“Expanding the state EITC and making it refundable are two of the best actions this Committee and the Legislature could take to strengthen our working families and encourage economic growth,” said MECEP Fiscal Policy Analyst Dan Coyne. “In addition to encouraging economic growth, a robust state EITC encourages work, lifts children and families out of poverty, offsets the regressivity of tax systems, and aids economic development initiatives. Strengthening the EITC will help ensure work pays for many Maine families struggling to afford even basic necessities.”
Coyne noted that former President Ronald Reagan called the federal EITC “the best anti-poverty, the best pro-family, the best job creation measure to come out of Congress.”
The IRS estimates that over 26 million people received nearly $59 billion in federal EITC last year. In 2009, approximately 46,000 Maine taxpayers received the state EITC. Of the approximate 46,000 taxpayers, more than 10,300 taxpayers earned $20,000 or less, more than 18,100 taxpayers earned between $20,001 and $30,000, more than 13,700 taxpayers earned between $30,001 and $40,000, and more than 3,800 taxpayers earned more than $40,000.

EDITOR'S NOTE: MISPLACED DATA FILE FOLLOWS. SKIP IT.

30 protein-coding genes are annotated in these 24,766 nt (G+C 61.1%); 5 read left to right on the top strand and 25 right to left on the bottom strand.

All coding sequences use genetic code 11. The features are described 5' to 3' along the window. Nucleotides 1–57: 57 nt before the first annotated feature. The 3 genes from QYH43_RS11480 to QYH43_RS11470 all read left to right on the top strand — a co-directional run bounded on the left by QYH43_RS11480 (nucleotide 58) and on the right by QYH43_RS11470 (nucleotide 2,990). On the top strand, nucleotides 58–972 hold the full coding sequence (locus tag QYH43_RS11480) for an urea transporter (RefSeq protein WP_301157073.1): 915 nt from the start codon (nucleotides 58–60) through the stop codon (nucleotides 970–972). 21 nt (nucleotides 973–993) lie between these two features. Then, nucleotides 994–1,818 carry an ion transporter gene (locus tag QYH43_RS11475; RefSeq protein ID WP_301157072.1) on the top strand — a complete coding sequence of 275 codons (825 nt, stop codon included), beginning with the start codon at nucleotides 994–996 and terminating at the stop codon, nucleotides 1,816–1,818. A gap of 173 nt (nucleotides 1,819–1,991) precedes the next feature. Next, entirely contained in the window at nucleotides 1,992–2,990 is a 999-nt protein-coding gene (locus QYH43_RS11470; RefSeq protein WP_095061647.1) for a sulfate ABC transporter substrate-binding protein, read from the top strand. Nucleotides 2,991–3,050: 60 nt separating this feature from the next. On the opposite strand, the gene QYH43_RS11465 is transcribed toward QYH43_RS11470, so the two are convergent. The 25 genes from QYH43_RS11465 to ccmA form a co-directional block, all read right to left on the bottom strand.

“Increasing the state EITC and making it refundable would help the State of Maine to better address a fundamental problem – too many Mainers go to work every day, but still struggle to afford the rising costs of basic necessities, such as housing, food and gasoline,” said MEJP Policy Analyst Robyn Merrill. “The cost of raising a family continues to grow and wages for low and moderate income households are not keeping up. The EITC is one of most effective tools available to a state to address this problem of declining wages and help working families make ends meet.”
The federal EITC is refundable, meaning that when the tax credit exceeds the amount of taxes paid, qualified individuals and families are eligible for a refund. Currently, Maine’s EITC is not refundable. Both L.D. 695 and L.D. 707 would expand the state EITC and make it refundable.
“The EITC is a simple investment not only in working families but in our local economy,” said Laura Harper, MWL’s Director of Public Policy. “It’s a quick and easy way to put dollars in the pockets of the folks most likely to spend them locally in food and housing.”